Posted: May 02, 2016
The United States averages roughly 1,179 tornadoes each year, and right now, tornado season is just getting underway. From May until July, Americans in the Southern states, Southern Plains, Gulf Coast and Midwest are subject to storms that could not only bring torrential downpours, but also devastating twisters capable of changing their homes — and their lives — in an instant.
For a weather event that is as common as tornadoes are, there are a lot of deadly misconceptions out there about what these storms are truly capable of. We’re going to dispel several of these myths in order to help you and your family remain as safe as possible this tornado season.
If you’re in a car as a tornado is approaching, seek shelter under an overpass.
Seeking shelter under an overpass is actually more dangerous than standing in the middle of an open field. As a tornado passes an overpass, the winds get funneled under the bridge, which actually increases their speed. Standing between two tall buildings on a windy day gives you the same effect — the winds are usually much stronger between the buildings than they are anywhere else.
Tornadoes never strike the same place twice.
The good people of Moore, Oklahoma would respectfully disagree with this myth. Moore was devastated by a tornado in May, 1999 and again in May 2013. Codell, Kansas was famously hit by tornadoes on May 20 in three consecutive years: 1916, 1917, and 1918. And Oklahoma City has been hit more than 140 times by tornadoes since records began in the early 1890s. Bottom line: tornadoes can, and do, strike the same places twice.
Big cities with their tall buildings are protected from tornadoes.
Because most large cities cover a relatively small geographical area, the chances of a tornado striking are small, but not nonexistent. Miami, Houston, Fort Worth, Atlanta and Nashville are all major metropolises that have been directly hit by twisters. And their tall buildings of 500 to 1000 feet did nothing to deflect tornado-producing storms, which are 8 to 12 miles in height.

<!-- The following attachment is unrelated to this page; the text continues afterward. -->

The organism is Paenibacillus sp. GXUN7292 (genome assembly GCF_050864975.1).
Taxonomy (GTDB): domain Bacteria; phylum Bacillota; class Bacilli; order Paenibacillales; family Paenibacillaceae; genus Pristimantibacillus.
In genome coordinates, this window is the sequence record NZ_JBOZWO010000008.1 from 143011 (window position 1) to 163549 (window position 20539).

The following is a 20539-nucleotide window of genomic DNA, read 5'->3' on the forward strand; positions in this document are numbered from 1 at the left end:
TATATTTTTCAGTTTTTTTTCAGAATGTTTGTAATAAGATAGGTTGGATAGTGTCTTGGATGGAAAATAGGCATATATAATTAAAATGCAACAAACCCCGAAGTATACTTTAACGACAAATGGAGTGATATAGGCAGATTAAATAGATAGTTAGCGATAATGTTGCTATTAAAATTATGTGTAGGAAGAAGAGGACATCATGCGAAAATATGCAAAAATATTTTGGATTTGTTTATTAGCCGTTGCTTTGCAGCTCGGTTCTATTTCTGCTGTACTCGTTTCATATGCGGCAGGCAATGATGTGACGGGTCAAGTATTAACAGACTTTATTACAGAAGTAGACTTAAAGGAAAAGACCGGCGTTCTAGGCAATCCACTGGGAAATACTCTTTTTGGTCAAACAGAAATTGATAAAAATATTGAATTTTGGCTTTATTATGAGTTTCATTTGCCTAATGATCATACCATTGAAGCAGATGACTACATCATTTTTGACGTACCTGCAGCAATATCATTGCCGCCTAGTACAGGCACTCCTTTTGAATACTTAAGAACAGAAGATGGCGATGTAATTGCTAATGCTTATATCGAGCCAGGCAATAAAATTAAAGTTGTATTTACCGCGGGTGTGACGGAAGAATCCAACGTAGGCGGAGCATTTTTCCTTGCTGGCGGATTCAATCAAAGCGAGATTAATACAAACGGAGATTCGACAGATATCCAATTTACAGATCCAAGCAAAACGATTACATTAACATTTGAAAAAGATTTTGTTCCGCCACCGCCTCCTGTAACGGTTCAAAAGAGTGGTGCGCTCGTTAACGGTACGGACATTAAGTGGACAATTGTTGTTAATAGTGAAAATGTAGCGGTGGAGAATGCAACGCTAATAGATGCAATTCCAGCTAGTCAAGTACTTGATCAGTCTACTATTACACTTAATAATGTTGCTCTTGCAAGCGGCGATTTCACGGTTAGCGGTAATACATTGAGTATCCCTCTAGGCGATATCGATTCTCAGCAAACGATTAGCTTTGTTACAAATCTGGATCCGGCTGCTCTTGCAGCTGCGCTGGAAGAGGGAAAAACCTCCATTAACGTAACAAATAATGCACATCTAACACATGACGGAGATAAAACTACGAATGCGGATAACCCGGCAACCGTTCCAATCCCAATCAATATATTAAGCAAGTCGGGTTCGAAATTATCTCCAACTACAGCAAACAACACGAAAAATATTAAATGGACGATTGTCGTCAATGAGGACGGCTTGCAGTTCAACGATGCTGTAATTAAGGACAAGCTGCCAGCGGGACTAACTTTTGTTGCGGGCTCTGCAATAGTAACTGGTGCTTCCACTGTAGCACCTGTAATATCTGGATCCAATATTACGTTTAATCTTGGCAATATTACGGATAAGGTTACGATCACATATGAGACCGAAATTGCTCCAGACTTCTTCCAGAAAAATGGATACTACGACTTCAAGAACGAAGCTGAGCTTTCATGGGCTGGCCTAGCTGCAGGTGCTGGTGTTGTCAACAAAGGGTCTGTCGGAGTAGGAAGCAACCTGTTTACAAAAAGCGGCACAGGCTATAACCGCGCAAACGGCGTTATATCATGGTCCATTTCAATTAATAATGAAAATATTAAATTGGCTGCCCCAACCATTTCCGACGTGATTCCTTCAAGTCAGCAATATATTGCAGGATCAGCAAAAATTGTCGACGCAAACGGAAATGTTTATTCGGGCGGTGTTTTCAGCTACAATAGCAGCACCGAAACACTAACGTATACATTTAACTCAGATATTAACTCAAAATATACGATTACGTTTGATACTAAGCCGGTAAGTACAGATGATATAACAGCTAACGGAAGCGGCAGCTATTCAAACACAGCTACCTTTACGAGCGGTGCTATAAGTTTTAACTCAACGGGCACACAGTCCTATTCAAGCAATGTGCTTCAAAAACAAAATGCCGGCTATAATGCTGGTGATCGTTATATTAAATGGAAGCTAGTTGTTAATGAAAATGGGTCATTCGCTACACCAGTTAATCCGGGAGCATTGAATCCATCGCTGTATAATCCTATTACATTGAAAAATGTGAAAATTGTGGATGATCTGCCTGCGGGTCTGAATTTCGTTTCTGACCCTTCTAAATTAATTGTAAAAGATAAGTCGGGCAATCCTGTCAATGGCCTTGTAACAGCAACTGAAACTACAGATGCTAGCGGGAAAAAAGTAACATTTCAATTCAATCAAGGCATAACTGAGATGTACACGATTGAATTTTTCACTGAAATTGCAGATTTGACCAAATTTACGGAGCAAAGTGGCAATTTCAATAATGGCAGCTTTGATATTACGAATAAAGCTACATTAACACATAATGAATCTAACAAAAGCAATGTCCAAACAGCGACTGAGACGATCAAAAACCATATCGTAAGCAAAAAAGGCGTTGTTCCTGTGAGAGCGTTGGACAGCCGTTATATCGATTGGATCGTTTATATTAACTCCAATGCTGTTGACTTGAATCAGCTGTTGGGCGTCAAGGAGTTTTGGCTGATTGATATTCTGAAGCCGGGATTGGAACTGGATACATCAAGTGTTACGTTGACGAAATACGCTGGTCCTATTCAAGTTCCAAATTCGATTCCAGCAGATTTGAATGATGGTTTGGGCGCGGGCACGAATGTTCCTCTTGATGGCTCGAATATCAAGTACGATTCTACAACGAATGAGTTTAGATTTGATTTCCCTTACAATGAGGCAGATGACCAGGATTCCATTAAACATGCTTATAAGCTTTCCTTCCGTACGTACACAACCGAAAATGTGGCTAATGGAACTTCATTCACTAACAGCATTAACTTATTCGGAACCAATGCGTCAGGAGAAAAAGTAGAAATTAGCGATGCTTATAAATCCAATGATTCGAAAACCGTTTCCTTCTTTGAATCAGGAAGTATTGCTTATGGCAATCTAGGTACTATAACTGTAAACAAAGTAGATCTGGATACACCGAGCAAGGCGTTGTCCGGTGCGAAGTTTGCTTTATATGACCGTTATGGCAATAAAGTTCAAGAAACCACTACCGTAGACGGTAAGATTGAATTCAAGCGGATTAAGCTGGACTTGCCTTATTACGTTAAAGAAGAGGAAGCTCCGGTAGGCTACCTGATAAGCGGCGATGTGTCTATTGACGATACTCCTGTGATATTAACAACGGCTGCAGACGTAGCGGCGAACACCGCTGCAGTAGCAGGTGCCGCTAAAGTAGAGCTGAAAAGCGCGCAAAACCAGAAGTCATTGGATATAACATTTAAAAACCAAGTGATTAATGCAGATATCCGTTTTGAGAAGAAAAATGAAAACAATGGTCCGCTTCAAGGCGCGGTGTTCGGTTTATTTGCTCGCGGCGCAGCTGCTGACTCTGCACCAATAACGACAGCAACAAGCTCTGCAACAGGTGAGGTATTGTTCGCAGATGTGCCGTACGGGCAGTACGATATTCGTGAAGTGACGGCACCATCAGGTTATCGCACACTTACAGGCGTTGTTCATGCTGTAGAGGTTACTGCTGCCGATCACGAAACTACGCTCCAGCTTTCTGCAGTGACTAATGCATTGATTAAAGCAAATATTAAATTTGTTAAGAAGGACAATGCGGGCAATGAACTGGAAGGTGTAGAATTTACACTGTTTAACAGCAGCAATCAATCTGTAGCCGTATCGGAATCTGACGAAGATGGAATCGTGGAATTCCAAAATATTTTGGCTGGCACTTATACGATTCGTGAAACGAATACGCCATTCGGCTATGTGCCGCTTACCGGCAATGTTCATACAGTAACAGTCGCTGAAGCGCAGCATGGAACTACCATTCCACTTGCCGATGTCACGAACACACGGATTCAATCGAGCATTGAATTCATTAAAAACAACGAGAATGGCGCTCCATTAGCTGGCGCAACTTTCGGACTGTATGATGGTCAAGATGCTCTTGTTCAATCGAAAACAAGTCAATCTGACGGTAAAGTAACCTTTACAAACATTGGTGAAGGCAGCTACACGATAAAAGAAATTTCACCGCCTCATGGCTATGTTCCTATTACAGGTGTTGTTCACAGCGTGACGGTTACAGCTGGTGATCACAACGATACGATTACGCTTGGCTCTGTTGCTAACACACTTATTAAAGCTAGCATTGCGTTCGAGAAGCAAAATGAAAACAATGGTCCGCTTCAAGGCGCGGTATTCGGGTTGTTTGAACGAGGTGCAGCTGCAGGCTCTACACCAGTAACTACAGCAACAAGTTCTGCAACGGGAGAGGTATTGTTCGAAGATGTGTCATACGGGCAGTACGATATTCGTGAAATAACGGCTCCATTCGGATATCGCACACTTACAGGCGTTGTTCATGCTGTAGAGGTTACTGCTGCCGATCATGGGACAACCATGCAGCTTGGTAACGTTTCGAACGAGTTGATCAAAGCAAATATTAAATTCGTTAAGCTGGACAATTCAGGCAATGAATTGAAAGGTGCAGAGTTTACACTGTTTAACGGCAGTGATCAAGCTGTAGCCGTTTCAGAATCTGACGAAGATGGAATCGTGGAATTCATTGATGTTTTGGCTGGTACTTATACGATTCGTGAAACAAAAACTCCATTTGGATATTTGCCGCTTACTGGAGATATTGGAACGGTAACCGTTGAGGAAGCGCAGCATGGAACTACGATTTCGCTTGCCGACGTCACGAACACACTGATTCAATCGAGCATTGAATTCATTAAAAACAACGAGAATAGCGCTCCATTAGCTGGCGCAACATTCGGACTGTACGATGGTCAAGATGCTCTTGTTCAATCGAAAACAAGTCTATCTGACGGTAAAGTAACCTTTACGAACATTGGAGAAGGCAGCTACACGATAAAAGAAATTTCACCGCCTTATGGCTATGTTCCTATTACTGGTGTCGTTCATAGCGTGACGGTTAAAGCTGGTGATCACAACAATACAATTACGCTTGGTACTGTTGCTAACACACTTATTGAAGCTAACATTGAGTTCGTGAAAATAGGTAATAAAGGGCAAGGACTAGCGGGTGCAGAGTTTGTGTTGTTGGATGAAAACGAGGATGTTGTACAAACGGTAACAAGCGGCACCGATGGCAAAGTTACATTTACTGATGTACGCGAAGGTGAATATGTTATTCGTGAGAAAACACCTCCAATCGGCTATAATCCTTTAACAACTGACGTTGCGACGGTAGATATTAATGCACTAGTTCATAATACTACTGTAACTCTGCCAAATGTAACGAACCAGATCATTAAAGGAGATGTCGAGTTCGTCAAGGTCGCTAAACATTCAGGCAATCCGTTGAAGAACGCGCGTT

Tornadoes can’t form on mountains, in ridges, river valleys or in areas near large lakes.
Tornadoes are possible in every corner of the United States. Chicago is bordered by the massive Lake Michigan on the east, and a tornado swept through the southern part of the city in 1961. An F4 tornado touched down in the mountains of Yellowstone National Park in 1987. And the Tennessee Valley experiences tornado activity fairly frequently. Twisters don’t have an address — they move to wherever conditions are suitable.
To minimize damage to your house, open all windows prior to a tornado striking to equalize pressure and prevent it from exploding.
While tornadoes do have incredible pressure changes, if a tornado hits your house directly, all of the open windows in the world won’t prevent it from being severely damaged. And by opening the windows, you’re only allowing flying debris into your home that can cause injury.
How can I protect myself in my home?
If you’re home when a tornado hits:
For more advice on protecting your family during severe spring weather, check out our other posts on storm safety: Spring Storm Safety: What You Need to Know and Home Safety Tips For Natural Disasters.